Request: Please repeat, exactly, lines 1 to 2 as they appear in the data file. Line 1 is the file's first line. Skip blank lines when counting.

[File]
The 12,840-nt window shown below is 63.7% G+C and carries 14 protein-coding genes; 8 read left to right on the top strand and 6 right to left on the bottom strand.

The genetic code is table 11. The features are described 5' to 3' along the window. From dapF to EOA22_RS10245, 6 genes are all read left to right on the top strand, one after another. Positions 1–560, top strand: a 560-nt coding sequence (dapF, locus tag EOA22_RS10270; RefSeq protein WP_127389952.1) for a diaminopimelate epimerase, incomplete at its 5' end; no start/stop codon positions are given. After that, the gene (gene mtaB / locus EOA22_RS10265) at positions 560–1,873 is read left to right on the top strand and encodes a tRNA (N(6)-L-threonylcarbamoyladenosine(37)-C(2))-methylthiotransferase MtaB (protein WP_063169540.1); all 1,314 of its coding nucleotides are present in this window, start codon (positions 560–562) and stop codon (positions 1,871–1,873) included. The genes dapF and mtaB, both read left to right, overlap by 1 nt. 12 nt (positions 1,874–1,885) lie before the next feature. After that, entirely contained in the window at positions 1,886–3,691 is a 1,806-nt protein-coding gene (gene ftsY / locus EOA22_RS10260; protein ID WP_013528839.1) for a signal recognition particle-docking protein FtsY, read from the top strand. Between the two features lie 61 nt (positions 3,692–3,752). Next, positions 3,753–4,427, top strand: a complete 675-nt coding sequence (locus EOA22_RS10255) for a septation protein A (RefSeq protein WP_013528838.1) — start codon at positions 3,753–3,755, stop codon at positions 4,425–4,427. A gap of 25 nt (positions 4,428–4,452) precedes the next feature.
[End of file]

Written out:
The 12,840-nt window shown below is 63.7% G+C and carries 14 protein-coding genes; 8 read left to right on the top strand and 6 right to left on the bottom strand.

The genetic code is table 11. The features are described 5' to 3' along the window. From dapF to EOA22_RS10245, 6 genes are all read left to right on the top strand, one after another. Positions 1–560, top strand: a 560-nt coding sequence (dapF, locus tag EOA22_RS10270; RefSeq protein WP_127389952.1) for a diaminopimelate epimerase, incomplete at its 5' end; no start/stop codon positions are given. After that, the gene (gene mtaB / locus EOA22_RS10265) at positions 560–1,873 is read left to right on the top strand and encodes a tRNA (N(6)-L-threonylcarbamoyladenosine(37)-C(2))-methylthiotransferase MtaB (protein WP_063169540.1); all 1,314 of its coding nucleotides are present in this window, start codon (positions 560–562) and stop codon (positions 1,871–1,873) included. The genes dapF and mtaB, both read left to right, overlap by 1 nt. 12 nt (positions 1,874–1,885) lie before the next feature. After that, entirely contained in the window at positions 1,886–3,691 is a 1,806-nt protein-coding gene (gene ftsY / locus EOA22_RS10260; protein ID WP_013528839.1) for a signal recognition particle-docking protein FtsY, read from the top strand. Between the two features lie 61 nt (positions 3,692–3,752). Next, positions 3,753–4,427, top strand: a complete 675-nt coding sequence (locus EOA22_RS10255) for a septation protein A (RefSeq protein WP_013528838.1) — start codon at positions 3,753–3,755, stop codon at positions 4,425–4,427. A gap of 25 nt (positions 4,428–4,452) precedes the next feature.